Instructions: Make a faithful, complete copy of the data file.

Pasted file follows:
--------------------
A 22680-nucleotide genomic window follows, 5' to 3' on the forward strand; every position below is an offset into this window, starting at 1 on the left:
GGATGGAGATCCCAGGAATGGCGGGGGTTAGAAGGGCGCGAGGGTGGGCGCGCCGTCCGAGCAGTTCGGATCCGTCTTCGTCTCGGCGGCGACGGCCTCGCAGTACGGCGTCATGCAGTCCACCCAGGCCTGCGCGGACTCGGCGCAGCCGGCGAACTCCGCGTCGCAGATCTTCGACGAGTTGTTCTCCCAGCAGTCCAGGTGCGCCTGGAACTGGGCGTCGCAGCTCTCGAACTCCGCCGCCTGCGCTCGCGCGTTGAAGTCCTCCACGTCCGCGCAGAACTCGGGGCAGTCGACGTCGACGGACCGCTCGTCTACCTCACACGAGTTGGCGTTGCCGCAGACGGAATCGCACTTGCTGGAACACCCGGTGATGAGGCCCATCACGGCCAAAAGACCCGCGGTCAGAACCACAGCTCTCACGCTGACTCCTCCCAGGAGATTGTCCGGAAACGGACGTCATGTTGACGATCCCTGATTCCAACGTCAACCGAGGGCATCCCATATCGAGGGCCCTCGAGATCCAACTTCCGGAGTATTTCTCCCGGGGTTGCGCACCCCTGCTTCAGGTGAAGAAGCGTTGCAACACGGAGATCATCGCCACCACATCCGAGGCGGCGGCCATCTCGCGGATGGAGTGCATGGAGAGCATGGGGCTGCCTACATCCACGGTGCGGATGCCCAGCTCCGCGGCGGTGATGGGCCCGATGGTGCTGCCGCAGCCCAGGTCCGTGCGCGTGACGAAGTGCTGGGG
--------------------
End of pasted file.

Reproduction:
A 22680-nucleotide genomic window follows, 5' to 3' on the forward strand; every position below is an offset into this window, starting at 1 on the left:
GGATGGAGATCCCAGGAATGGCGGGGGTTAGAAGGGCGCGAGGGTGGGCGCGCCGTCCGAGCAGTTCGGATCCGTCTTCGTCTCGGCGGCGACGGCCTCGCAGTACGGCGTCATGCAGTCCACCCAGGCCTGCGCGGACTCGGCGCAGCCGGCGAACTCCGCGTCGCAGATCTTCGACGAGTTGTTCTCCCAGCAGTCCAGGTGCGCCTGGAACTGGGCGTCGCAGCTCTCGAACTCCGCCGCCTGCGCTCGCGCGTTGAAGTCCTCCACGTCCGCGCAGAACTCGGGGCAGTCGACGTCGACGGACCGCTCGTCTACCTCACACGAGTTGGCGTTGCCGCAGACGGAATCGCACTTGCTGGAACACCCGGTGATGAGGCCCATCACGGCCAAAAGACCCGCGGTCAGAACCACAGCTCTCACGCTGACTCCTCCCAGGAGATTGTCCGGAAACGGACGTCATGTTGACGATCCCTGATTCCAACGTCAACCGAGGGCATCCCATATCGAGGGCCCTCGAGATCCAACTTCCGGAGTATTTCTCCCGGGGTTGCGCACCCCTGCTTCAGGTGAAGAAGCGTTGCAACACGGAGATCATCGCCACCACATCCGAGGCGGCGGCCATCTCGCGGATGGAGTGCATGGAGAGCATGGGGCTGCCTACATCCACGGTGCGGATGCCCAGCTCCGCGGCGGTGATGGGCCCGATGGTGCTGCCGCAGCCCAGGTCCGTGCGCGTGACGAAGTGCTGGGG